The possibilities are endless—but only for businesses that optimize every opportunity to make transactions as easy as possible for their audiences.

Increasing Efficiency for E- and M-Commerce Businesses.

As has always been the case, great business models are all about efficiency. In the world of online marketplaces, “efficiency” can mean very different things for e-commerce and m-commerce e-tailers. M-commerce optimization varies by industry, consumer, and product. Before you can optimize efficiency, you have to know where your bottlenecks are.

For the most part, the best way an e-commerce business can enhance its efficiency is to capitalize on the opportunities presented by m-commerce. In today’s world, it’s not about one or the other; it’s about optimizing both options so your consumers can access you on their time and at their own convenience.

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Optimizing Online Commerce.

Data is the most important weapon in your marketing arsenal. It allows you to understand who your users are and how they found you. It’s all about three key elements: identity, position, and time. Once you understand what comprises these components, you can work to enhance users’ experiences, whether you’re an e-commerce, m-commerce, or multi-platform business.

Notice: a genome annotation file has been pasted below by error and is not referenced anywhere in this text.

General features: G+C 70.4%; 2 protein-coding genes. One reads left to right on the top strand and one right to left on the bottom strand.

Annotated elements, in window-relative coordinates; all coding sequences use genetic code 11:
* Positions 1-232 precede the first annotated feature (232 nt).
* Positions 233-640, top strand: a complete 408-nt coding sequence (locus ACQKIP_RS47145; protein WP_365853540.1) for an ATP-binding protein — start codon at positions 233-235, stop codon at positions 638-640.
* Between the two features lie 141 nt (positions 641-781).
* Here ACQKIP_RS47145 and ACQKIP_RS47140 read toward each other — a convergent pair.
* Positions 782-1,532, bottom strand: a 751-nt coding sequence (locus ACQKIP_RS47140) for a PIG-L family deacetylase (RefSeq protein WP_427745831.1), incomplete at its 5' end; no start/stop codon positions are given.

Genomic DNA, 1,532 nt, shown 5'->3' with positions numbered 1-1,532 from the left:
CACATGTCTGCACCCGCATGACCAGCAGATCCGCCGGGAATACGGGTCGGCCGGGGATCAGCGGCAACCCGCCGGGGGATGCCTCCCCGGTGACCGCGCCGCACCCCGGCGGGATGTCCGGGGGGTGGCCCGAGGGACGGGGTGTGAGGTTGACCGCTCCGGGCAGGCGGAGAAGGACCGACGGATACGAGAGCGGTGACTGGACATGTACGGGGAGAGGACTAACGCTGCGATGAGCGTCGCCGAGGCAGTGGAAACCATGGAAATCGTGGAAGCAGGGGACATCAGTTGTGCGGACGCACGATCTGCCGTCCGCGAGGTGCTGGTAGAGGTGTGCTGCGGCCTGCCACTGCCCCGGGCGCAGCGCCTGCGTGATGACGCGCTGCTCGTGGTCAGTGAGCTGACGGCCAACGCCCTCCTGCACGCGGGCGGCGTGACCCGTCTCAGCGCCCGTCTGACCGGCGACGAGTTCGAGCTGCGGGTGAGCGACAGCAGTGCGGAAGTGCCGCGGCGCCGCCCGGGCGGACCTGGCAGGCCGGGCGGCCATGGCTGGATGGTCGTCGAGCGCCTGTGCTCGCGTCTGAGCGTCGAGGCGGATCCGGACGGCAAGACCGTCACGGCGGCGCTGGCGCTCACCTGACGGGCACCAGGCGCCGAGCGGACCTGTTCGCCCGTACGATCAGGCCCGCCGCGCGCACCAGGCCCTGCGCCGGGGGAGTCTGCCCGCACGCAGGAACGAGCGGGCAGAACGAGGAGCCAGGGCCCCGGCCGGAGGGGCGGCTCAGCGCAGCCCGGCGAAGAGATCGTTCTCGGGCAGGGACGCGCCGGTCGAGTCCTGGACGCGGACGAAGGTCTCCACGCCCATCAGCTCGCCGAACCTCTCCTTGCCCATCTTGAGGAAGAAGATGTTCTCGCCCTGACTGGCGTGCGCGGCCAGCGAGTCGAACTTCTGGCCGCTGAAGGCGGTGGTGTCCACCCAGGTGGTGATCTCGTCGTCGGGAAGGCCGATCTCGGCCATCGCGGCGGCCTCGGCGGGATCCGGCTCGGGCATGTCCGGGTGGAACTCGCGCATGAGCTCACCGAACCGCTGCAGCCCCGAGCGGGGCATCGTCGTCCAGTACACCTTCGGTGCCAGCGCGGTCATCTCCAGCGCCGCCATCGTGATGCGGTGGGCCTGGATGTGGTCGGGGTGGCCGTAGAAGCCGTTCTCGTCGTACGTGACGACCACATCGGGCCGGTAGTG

Enable Sign-Up Forms & Easy Account Creation.

People are busy. They need to be able to click a few buttons and move on to the next task at hand. Sign-up forms and online accounts make it easy for your customers to find and purchase what they need without spending extra time filling in redundant information. Be mindful that some people simply don’t want you to store their information, however, so it’s important to make an alternative route as easy as an auto-fill for consumers who are sensitive about this situation.


  • Quick, efficient shopping.
  • Painless user experience.


  • Poor form functioning facilitates frustration. Avoid this by constantly testing and maintaining your online user forms.
  • Complex forms deter potential customers. This will be cured by constant testing, as well.
  • Greedy companies that want to grab too much data will send shoppers in another direction. Keep it simple, and only ask for information imperative to the purchase. Your consumers will appreciate your take on privacy.